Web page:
2. When shooting the corner of a building showing a front and side, start at about 60 degrees to the front (90 deg. is straight on) and move around until the converging horizontal lines from the front and side look most natural in the viewfinder. If tilting upward starts to noticeably converge the vertical lines, then see if you can move back and use a longer lens (sometimes this is not possible). Otherwise consider a radical perspective by getting very close and looking almost straight up. The other solution to this is shooting more image than you need knowing you will crop to move the horizon line when making the print. If there are people, be patient until those in view are in good locations in the composition. Sometimes this requires great patience.

3. This is a lot to look at when doing architectural photography. Take your time at it. Usually I look at perspective and do rough composition hand held with the lens to be used, then set the tripod in place, mount the camera, level it, and fine tune the composition (checking leveling as the last step). The tripod allows looking at everything about the horizontal and vertical lines carefully and being patient for people to be in decent positions.

4. Don't forget to look for a "picture within a picture" and consider some interesting parts of the architecture in addition to the whole structure.

-- John

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6/7/2001 9:30:32 PM

John A. Lind
BetterPhoto Member Since: 9/27/2001
Is this church near you? Is it something you can easily photograph again? If so, I suggest going back on a decent day at about the same time of day and experimenting with different views and compositions. Then examine all the images afterward for what you do an don't like about each one. This is how I learned to "see" an image in a scene. It's a learned skill very few are born with. After a while you will be able to "see" a finished image and automatically look at small details. Warning: if you practice at this you will never see the world again in the way you once did! :-)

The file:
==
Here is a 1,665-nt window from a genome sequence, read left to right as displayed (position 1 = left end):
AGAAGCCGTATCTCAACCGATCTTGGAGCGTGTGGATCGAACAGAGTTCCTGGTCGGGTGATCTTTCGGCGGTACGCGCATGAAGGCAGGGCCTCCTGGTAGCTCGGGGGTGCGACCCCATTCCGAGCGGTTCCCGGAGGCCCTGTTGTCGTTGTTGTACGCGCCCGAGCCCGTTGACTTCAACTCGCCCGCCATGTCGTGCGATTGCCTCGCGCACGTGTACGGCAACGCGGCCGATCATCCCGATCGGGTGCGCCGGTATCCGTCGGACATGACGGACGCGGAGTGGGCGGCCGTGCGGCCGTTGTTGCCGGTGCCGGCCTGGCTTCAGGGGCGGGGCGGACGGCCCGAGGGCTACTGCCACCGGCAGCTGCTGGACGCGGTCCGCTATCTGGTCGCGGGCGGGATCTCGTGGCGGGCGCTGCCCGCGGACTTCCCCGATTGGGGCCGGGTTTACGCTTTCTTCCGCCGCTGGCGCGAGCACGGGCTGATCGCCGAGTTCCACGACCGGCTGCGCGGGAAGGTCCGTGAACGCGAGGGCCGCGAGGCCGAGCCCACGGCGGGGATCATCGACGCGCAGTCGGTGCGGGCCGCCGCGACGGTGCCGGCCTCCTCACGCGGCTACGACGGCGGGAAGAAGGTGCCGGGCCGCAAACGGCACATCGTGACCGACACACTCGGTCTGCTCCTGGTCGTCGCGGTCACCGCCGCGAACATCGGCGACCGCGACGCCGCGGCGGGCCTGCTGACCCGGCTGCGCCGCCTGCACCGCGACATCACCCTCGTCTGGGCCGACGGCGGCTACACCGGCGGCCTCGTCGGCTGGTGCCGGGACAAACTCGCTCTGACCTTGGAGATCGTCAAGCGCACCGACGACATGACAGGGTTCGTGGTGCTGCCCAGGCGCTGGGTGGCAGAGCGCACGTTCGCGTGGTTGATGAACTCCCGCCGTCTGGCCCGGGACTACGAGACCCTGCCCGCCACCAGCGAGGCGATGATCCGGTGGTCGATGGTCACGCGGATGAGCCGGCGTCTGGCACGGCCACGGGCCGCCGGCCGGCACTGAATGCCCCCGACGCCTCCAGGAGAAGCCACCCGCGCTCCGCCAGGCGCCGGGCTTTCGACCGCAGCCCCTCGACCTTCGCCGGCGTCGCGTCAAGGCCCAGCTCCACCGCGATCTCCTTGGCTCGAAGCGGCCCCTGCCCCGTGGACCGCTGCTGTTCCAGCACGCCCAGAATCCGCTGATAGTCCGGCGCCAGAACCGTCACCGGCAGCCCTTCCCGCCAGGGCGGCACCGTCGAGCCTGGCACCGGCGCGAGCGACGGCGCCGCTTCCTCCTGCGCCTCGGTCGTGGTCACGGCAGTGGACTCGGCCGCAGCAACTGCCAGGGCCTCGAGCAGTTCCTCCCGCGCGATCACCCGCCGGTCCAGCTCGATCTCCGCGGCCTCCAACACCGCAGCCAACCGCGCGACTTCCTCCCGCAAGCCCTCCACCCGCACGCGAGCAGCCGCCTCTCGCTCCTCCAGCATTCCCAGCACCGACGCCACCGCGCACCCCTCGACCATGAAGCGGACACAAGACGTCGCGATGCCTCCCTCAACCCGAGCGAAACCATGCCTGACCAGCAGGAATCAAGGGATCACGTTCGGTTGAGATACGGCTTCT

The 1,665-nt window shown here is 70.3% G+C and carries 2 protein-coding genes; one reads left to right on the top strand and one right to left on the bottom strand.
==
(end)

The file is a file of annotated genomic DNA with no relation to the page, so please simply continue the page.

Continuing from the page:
-- John

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6/7/2001 11:14:10 PM

Hermann  Graf   There are simply too many things on the pic: the church, the tree, the wall, the kids sitting on it... separate them and select the object which is of interest for you.

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6/11/2001 10:49:54 AM

Jeff S. Kennedy   I really like this shot. The tree adds a nice frame as well as a natural vignette to the church. Unless you are trying to sell a piece of architecture I don't believe you have to always keep the perspective square. The powerlines are regretable but only a minor issue.

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6/11/2001 11:01:09 AM

Steve A. Stephens   I took a coure from NYIP and one of the main things they drill into you is "Simplify".....take your shot of the church and the trees, kids, walls....etc...waaaay too busy...albiet nice coloring and tones...but too much is going on...the eye's want to try and take it all in at once..then it gets too busy and you end up dismissing the main point of the picture because it's too coin a phrase..."simplify"...take it down to basics and isolate your main point in the will be a better pic for you .....

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12/17/2003 1:58:16 PM